Group of the Month: The Phylum Kinorhyncha

The phylum Kinorhyncha – often referred to as mud dragons – includes exclusively marine meiofaunal species. Meiofauna or meiobenthos comprises animals that are characterized by size (> 45 μm and < 1mm) in order to discriminate them from micro- and macrofauna. Accordingly, Kinorhyncha are usually < 1 mm in size. They prefer muddy and sandy environments from the intertidal beach regions down to the sea floor of the deep sea. They are globally distributed, but occur usually in only rather limited numbers.

Together with the phylum Loricifera and the phylum Priapulida (priapulids or penis worms) the Kinorhyncha make up the Scalidophorida that are characterized by having characteristic scalids, structures that serve locomotion and/or sensory functions.

Th Kinorhyncha body consists of the head (introvert), a neck and a segmented trunk. Very typical is the a retractable mouth cone and numerous spinoscalids (appendages) of the introvert.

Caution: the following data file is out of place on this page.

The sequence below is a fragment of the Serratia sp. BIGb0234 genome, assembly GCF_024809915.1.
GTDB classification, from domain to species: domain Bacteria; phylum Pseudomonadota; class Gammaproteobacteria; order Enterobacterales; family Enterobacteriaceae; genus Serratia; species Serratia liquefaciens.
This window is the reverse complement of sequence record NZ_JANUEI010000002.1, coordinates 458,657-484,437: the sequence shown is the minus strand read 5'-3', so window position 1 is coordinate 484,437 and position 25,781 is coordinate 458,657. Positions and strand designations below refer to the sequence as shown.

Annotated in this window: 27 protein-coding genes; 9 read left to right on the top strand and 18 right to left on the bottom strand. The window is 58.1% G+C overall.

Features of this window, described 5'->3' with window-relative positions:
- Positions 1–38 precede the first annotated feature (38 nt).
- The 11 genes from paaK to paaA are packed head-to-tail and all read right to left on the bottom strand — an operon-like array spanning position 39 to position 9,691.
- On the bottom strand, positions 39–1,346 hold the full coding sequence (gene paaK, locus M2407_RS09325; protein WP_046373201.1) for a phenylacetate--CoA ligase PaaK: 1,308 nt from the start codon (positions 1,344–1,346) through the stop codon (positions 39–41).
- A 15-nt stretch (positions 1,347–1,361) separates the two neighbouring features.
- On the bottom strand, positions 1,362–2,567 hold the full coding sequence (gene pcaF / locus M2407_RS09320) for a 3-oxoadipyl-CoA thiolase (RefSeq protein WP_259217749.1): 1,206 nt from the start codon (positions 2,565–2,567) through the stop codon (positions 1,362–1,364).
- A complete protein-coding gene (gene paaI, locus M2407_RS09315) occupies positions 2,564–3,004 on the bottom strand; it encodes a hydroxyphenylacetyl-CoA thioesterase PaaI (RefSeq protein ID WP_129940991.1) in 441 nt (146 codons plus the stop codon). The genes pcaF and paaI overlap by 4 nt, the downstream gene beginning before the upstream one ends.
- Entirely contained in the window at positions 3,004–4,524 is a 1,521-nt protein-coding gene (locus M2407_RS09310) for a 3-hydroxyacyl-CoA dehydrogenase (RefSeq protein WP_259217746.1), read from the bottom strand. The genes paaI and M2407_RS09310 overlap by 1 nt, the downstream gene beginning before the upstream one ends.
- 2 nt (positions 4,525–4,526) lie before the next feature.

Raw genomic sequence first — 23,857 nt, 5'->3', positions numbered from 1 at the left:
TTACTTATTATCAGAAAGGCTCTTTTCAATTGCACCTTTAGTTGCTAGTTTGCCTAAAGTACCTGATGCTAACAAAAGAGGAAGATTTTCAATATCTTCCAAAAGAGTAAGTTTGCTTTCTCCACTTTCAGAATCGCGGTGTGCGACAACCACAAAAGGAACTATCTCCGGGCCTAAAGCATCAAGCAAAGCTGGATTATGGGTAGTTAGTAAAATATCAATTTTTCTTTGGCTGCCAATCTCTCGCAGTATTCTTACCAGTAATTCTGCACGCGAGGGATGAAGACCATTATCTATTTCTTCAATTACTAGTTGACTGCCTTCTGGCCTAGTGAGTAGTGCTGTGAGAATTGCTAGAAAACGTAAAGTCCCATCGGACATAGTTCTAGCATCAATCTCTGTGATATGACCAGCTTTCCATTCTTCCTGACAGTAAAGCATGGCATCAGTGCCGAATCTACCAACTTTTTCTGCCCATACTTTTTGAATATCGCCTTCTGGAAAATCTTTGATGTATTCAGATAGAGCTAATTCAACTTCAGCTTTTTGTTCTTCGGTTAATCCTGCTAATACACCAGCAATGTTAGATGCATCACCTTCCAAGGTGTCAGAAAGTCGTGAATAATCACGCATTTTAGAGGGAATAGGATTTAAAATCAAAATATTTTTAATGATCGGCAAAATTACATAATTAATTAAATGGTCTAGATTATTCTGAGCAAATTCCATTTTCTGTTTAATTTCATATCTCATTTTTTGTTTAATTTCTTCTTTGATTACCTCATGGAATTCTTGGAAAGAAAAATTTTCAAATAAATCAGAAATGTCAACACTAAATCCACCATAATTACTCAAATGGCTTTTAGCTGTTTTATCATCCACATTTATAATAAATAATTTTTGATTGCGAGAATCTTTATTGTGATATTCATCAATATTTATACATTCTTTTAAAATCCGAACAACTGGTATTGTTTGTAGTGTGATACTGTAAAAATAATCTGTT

The biodiversity of the Kinorhyncha is still poorly known. Several hundred species have been described (see World Kinorhyncha Database) but new species are continuously added. In Norway some 20-30 species have been recorded. The highest species diversity has been reported for the southern parts of the country, but this observation may also reflect biased sampling and monitoring. An simple and easy strategy for collecting Kinorhyncha, as well as other meiofauna species, is the bubble-and-blot method; sediments from the sea floor are rigorously mixed with water to generate air bubbles that take the meiofauna species to the water surface where they can be harvested with a sheet of paper. Species identification requires subsequent microscopic inspection. In recent times, molecular approaching such as DNA barcoding have also been applied.

Brief description of the Bubble & Blot method to sample meiofauna species including Kinorhyncha.

Our knowledge on the functions of Kinorhyncha species in benthic ecosystem is very limited. Some authors relate them to bioturbation of sediments, and they certainly play a role in the biodegradation of organic material and marine food chains.



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